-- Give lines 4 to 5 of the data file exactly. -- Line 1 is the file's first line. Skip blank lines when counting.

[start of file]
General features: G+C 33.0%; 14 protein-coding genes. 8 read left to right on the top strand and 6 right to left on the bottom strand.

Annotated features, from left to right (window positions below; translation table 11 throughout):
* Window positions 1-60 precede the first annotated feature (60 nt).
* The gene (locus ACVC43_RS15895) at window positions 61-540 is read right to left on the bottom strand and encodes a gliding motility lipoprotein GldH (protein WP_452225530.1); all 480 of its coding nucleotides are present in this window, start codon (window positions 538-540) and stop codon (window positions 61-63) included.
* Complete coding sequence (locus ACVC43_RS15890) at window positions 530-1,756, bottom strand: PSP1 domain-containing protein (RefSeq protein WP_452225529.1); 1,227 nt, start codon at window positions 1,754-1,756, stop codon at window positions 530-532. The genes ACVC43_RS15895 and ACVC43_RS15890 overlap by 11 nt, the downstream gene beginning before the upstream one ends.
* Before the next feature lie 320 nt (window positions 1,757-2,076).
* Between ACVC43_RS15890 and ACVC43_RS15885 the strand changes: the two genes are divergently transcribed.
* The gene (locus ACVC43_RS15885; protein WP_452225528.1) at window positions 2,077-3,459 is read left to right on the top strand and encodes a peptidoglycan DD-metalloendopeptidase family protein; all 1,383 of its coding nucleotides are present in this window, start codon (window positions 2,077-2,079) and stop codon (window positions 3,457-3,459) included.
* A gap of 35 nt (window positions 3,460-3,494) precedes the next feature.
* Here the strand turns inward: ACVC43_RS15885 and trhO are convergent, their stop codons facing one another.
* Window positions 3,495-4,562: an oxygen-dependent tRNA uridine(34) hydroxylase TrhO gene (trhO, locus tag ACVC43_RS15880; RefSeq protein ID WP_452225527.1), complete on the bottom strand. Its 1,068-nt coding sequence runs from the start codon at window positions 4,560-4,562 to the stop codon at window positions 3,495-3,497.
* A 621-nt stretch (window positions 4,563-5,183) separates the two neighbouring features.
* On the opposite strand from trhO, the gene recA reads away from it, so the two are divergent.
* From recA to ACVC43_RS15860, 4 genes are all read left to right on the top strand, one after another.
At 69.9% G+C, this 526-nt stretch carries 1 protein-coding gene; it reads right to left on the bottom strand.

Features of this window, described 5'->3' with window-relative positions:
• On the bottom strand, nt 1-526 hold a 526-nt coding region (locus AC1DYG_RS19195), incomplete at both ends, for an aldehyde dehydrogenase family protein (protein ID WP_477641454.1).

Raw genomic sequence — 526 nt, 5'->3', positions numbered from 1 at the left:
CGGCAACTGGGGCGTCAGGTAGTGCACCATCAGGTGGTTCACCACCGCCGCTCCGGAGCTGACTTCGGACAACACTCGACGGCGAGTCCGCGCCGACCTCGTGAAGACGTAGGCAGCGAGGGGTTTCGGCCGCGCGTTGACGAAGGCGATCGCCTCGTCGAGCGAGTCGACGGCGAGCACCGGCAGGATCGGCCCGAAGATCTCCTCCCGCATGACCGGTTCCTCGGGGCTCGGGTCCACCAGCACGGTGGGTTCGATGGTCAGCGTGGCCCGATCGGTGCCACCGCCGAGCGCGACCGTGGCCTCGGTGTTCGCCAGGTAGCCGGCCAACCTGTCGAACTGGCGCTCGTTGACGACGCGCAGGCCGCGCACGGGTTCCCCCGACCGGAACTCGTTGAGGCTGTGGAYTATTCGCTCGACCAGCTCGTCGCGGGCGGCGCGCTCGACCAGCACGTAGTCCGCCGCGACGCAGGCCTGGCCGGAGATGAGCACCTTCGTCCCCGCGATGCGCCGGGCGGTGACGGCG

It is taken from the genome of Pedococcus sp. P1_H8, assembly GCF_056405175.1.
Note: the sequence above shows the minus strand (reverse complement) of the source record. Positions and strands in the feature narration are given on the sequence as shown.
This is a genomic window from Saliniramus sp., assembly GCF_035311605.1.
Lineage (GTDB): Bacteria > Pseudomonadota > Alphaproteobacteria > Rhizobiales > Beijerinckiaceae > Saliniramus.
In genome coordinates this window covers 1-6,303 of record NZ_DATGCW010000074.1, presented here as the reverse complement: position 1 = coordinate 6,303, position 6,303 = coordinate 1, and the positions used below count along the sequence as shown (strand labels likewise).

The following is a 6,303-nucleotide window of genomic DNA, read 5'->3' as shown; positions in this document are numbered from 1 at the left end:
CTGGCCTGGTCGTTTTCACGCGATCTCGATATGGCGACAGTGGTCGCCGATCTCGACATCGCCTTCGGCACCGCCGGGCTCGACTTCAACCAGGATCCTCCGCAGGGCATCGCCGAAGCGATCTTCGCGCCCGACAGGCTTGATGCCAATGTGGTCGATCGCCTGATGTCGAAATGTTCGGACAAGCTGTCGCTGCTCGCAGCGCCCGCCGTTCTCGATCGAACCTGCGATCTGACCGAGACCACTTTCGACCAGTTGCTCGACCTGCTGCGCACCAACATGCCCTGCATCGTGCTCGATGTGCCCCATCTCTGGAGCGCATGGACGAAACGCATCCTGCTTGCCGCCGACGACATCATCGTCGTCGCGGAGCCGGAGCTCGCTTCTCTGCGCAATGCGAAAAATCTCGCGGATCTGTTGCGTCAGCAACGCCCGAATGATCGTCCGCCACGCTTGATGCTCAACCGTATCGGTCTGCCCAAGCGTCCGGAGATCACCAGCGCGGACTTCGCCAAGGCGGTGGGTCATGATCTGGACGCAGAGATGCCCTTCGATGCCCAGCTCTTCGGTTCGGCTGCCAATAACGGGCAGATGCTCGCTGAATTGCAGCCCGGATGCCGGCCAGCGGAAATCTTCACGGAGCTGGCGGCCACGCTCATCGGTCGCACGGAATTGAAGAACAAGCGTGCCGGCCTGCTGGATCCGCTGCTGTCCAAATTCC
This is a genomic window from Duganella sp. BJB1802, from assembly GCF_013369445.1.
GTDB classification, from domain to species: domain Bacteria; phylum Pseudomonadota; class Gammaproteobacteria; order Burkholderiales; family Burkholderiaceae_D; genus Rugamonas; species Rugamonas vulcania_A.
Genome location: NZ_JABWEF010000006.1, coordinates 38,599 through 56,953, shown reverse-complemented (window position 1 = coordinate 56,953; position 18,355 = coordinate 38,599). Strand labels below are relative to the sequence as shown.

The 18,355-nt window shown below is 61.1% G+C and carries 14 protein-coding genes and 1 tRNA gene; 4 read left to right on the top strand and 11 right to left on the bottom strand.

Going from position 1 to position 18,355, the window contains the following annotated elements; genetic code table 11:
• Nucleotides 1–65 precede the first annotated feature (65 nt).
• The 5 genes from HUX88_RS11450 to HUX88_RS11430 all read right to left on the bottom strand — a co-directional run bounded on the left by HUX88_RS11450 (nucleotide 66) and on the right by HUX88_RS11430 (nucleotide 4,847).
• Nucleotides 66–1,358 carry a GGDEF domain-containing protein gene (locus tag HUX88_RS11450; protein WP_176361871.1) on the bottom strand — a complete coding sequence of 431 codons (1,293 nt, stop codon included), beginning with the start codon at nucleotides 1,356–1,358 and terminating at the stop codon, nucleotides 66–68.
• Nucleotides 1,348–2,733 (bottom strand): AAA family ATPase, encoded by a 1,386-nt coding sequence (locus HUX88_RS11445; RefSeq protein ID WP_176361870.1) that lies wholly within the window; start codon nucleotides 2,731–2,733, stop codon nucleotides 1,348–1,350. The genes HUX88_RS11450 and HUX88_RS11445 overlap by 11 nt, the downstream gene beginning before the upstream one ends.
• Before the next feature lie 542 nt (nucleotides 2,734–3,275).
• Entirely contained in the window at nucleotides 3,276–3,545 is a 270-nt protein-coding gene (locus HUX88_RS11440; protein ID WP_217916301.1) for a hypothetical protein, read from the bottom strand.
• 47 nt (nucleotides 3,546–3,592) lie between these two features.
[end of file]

* The gene (locus ACVC43_RS15895) at window positions 61-540 is read right to left on the bottom strand and encodes a gliding motility lipoprotein GldH (protein WP_452225530.1); all 480 of its coding nucleotides are present in this window, start codon (window positions 538-540) and stop codon (window positions 61-63) included.
* Complete coding sequence (locus ACVC43_RS15890) at window positions 530-1,756, bottom strand: PSP1 domain-containing protein (RefSeq protein WP_452225529.1); 1,227 nt, start codon at window positions 1,754-1,756, stop codon at window positions 530-532. The genes ACVC43_RS15895 and ACVC43_RS15890 overlap by 11 nt, the downstream gene beginning before the upstream one ends.